All's Well That Ends Well, NT Olivier, London
When the Rain Stops Falling, Almeida, London
Aunt Dan and Lemon, Royal Court Downstairs, London

Childish animations distract from the real magic of the text in Marianne Elliott's multimedia Shakespeare

You might think it was a show for six-years-olds. Behind the turrets of a witchy black castle, cartoon animals keep popping up on the projected backdrop. Eek, a big spider, howling wolves, a blinking owl. This is Scooby-Doo, right? No, it's Shakespeare's challenging problem play, All's Well That Ends Well, staged by the NT's associate director Marianne Elliott. Courtesy of her multimedia design team, it often looks like kidult entertainment, going straight to DVD.

The animations are condescending and unimpressive. They also distract from the seriously magical moment when Michelle Terry's lowly yet aspiring Helena – determined to save the dying King of France (excellent Oliver Ford Davies) – proffers a potion and soothing words which entrance him. Certainly fairy-tale elements are at work in All's Well. Marina Warner's programme note pinpoints the twists Shakespeare applies to folkloric motifs, especially his fusions of good and bad female archetypes. Clare Higgins picks up on that, as the Countess who employs the orphaned Helena. As she questions the young woman – discerning a secret yearning for her aristocratic son, Bertram – Higgins is mercurial, flicking back and forth between wicked queen and fairy godmother with real psychological complexity.

Here is also a socially radical Helena. Looking like a dowdy Victorian housemaid, Terry mournfully alludes to her humble stock. Yet she has forceful assurance and hurdles hierarchical barriers. Having cured the King, she gets to choose her husband from his corralled nobles.

George Rainsford's callow Bertram is strikingly aghast to find himself forced into this arranged marriage. He runs away to the wars, accompanied by a cowardly braggart, Conleth Hill's Parolles. So, there are some admirable actors here, but dull patches. Rainsford might intensify Bertram's arrogance, and Terry's bed trick – trapping him a second time – could be more morally disturbing.

And, again, the design team do not help. Why must Helena and her colluding body double dress up in tarty pussy-cat outfits for a naff silhouetted seduction scene? And Bertram must be blind not to recognise that the massive, blue, glow-in-the-dark ring, which he's given as a token, is his wife's. Stone the crows!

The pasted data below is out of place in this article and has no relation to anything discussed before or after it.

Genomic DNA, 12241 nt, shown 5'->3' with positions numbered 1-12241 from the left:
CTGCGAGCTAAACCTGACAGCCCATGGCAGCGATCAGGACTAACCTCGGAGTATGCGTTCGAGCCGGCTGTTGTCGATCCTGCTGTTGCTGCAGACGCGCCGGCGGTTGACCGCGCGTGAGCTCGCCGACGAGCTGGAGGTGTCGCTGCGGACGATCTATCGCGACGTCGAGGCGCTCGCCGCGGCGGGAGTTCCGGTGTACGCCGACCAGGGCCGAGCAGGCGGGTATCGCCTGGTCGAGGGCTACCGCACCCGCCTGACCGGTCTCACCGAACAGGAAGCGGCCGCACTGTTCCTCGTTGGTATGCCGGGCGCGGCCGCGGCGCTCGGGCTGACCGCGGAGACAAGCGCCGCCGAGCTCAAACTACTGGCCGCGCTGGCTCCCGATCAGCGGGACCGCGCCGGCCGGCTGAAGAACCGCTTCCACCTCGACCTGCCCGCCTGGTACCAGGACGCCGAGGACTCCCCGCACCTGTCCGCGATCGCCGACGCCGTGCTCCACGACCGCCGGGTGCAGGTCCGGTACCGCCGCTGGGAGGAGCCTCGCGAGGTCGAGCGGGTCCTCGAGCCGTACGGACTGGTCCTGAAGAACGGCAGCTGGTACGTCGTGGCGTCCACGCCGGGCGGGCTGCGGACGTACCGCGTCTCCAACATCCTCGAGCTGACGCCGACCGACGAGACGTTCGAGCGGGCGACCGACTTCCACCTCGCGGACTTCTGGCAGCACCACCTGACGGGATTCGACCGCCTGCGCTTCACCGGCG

The gently mournful family saga When the Rain Stops Falling holds out the hope that all may still end well, even after eight decades of sorrowful aberrations. This drama by Australia's Andrew Bovell (co-author of Strictly Ballroom) charts the variously intertwined and estranged lives of four generations.

Ranging in time and place from London in 1959 to Alice Springs in 2039, it's a story of troubled couples, tragically lost loved ones and distant parents. Anxieties about child abuse are buried under the surface, although the journey taken by Andrew – the son in the last generation – tentatively points towards redemption, or at least to re-established connections and some understanding of what's past.

Yet the play isn't immediately winning. Richard Hope's initial appearance as the down-at-heel loner, Gabriel York – surrounded by milling strangers with umbrellas – looks choreographically passé, like some mime festival show from the 1980s. When York screams and a fish falls from the sky, it appears we're in for an evening of whimsy and thudding religious symbols. Then Bovell makes his characters tiresomely repeat each other's lines, in different eras.

And yet, by degrees, each of their stories becomes poignant. Structurally, too, Bovell displays a light touch, interweaving past, present and future, so that they all seem to haunt each other. And you only see the whole picture at the close, like a solution found for an elaborate puzzle.

Michael Attenborough's ensemble proves quietly engrossing. Phoebe Nicholls is bruisingly unmaternal as the older Elizabeth: a damaged soul, emotionally frozen over. By contrast, Tom Mison is beautifully tender as her frustrated son, who flees and finds romance in the Australian wilderness with Naomi Bentley's tough but yearning Gabrielle. A slow burn.

Finally, the Royal Court's season dedicated to the American Wallace Shawn has been up and down, to put it mildly. Aunt Dan and Lemon (from 1985) descends swiftly into pointless, self-indulgent rambling.

Dominic Cooke's cast does its best. Jane Horrocks's wide-eyed narrator, the oddly named Lemon (an old nickname) steps back into her childhood. She recalls how her parents' intellectual friend, Lorraine Ashbourne's swish Dan, told her inappropriate bedtime stories: tales of her boho sex life and femme-fatale friend, Mindy. We see Mindy strangling a guy with her stockings.

Between these unpleasant lurid digressions, Aunt Dan launches into endless raving panegyrics about Henry Kissinger using aggression in Vietnam. I guess this fits Cooke's agenda of exposing the dark side of superficial lefties, but what a drag!

A host of actors, with bit parts, skulk in the alcoves of Lemon's attic. Eternally hoping Shawn might remember to bring them back into play, they glance plaintively at those punters who – unable to tolerate the boredom – scramble for the sighing exit doors.



'All's Well That Ends Well' (020-7452 3000) to 11 Jul; 'When the Rain Stops Falling' (020-7359 4404) to 4 Jul; 'Aunt Dan and Lemon' (020-7565 5000) to 27 Jun

Arts & Entertainment
Maisie Williams of Game of Thrones now
tvMajor roles that grow with their child actors are helping them to steal the show on TV
Arts & Entertainment
Customers browse through Vinyl Junkies record shop in Berwick Street, Soho, London
music

Arts & Entertainment
Who laughs lass: Jenny Collier on stage
ComedyCollier was once told there were "too many women" on bill
Arts & Entertainment
Ian Anderson, the leader of British rock band Jethro Tull, (right) and British guitar player Martin Barre (left) perform on stage
music

VIDEO
Have you tried new the Independent Digital Edition iPad app?
Arts & Entertainment
film

Arts & Entertainment